Ground has been broken on developing “computers” made of DNA. Researchers from Shanghai Jiao Tong University in China demonstrated that they could build DNA integrated circuits (DICs) for general-purpose, meaning that the integrated circuits allow software programming and are not fixed to perform a certain function. These general-purpose DICs were shown to be capable of solving math problems and identifying molecular biomarkers, showing that these DNA computers might one day prove useful for clinical and diagnostic applications.
The peer-reviewed research article, “DNA-based programmable gate arrays for general-purpose DNA computing,” was published today in Nature.
General purpose DNA integrated circuits
Liquid-phase DNA circuitry has the potential for encoding and running algorithms in a very large number of parallel threads. Still, the development of general-purpose DICs has been largely ignored. Much research has been done on liquid-phase biocomputing, which uses biomolecular interactions and can work with biological systems. For example, DNA reaction networks with logic circuits, decision-making machines, and neural networks have been created. These have shown promise in molecular information processing, synthetic intelligent devices, and biomedical applications.
Instead of making custom hardware for each application, general-purpose electronic integrated circuits let you program software for a certain job. This gives you a higher-level platform for prototyping computing machines without having to know a lot about the physics behind them. Modern computers made of silicon, new computers made of carbon nanotubes, and quantum computers have all gone through the same change from being application-specific to being general-purpose.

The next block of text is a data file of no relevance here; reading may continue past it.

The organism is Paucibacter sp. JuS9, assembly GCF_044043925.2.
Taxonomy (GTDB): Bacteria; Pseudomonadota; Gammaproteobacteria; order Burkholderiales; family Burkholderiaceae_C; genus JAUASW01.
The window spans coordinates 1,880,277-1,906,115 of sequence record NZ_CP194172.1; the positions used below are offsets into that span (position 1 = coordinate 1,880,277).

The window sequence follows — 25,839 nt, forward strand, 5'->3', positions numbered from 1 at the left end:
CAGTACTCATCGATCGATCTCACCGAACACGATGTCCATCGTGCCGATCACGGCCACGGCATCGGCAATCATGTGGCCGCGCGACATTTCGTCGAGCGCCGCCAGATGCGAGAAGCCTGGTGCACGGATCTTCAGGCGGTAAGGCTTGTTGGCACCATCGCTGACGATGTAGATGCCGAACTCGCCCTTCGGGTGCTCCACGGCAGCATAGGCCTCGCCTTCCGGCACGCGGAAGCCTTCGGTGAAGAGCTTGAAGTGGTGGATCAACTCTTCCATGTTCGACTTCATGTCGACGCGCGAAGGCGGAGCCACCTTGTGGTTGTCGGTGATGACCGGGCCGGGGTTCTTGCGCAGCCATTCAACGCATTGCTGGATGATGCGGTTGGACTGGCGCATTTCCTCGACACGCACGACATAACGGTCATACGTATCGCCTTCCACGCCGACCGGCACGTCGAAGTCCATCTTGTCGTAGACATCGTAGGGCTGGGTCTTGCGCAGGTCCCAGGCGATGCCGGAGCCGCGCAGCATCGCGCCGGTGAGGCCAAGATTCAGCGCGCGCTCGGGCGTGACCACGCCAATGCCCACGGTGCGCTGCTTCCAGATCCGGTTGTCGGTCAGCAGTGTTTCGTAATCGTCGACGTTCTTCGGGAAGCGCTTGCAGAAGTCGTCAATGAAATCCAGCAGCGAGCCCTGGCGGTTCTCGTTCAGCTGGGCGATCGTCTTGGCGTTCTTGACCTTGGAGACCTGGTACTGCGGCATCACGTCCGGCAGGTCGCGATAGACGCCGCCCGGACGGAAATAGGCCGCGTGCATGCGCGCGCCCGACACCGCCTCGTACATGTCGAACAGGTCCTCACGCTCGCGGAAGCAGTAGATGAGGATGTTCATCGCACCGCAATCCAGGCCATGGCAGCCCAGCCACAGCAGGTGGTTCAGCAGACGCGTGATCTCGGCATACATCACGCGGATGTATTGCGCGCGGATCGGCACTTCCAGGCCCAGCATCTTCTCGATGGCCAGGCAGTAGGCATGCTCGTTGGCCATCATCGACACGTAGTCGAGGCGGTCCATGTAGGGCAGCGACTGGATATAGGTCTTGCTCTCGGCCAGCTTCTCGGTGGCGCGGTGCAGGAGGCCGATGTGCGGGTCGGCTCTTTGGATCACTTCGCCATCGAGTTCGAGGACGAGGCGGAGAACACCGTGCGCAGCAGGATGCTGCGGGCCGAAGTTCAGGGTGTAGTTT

In electronic integrated circuits, gates are physically located, and universal electrical signals are sent directionally. However, biomolecular components in DICs spread out and mix in solution, which makes it harder to make biocomputing devices that can be scaled up and programmed.
One of the most important steps forward in the history of electronic integrated circuits was the creation of field-programmable gate arrays (FPGAs), semiconductor devices that allow integrated circuits to be changed after manufacturing. The logic blocks in an FPGA are set up in a grid and connected by customizable routing paths. Programming the FPGA to work in a certain way lets the user build custom circuits in a way that is similar to using software.
Researchers led by Fei Wang, PhD, and Chunhai Fan, PhD, were inspired by silicon-based FPGAs to create DNA-based programmable gate arrays (DPGAs) that are very scalable. These DPGAs were made from single-stranded DNA (ssDNA) oligonucleotides and DNA origami floating around in a tube. The ssDNA worked much like electrons or photons do in integrated circuits, and the DNA origami served as registers to store bits of data used as inputs for calculations or other operations.
To demonstrate a real-world application of DICs, they reconfigured and programmed multilayer DPGAs to develop a quadratic equation-solving DIC, and, to show clinical and diagnostic relevance of DICs, the researchers addressed a problem central to the use of molecular circuits for the identification of disease-associated biomarkers. To do so, they created a nonlinear classifier, which is necessary for functions like decision trees and clustering. They showed that their system could distinguish between healthy and diseased samples, correctly identifying all 23 samples tested in around two hours.
So, will your next computer be made of DNA? Probably not. But the authors anticipate that integrated DPGAs will be able to process information from biomarkers beyond miRNAs in the near future.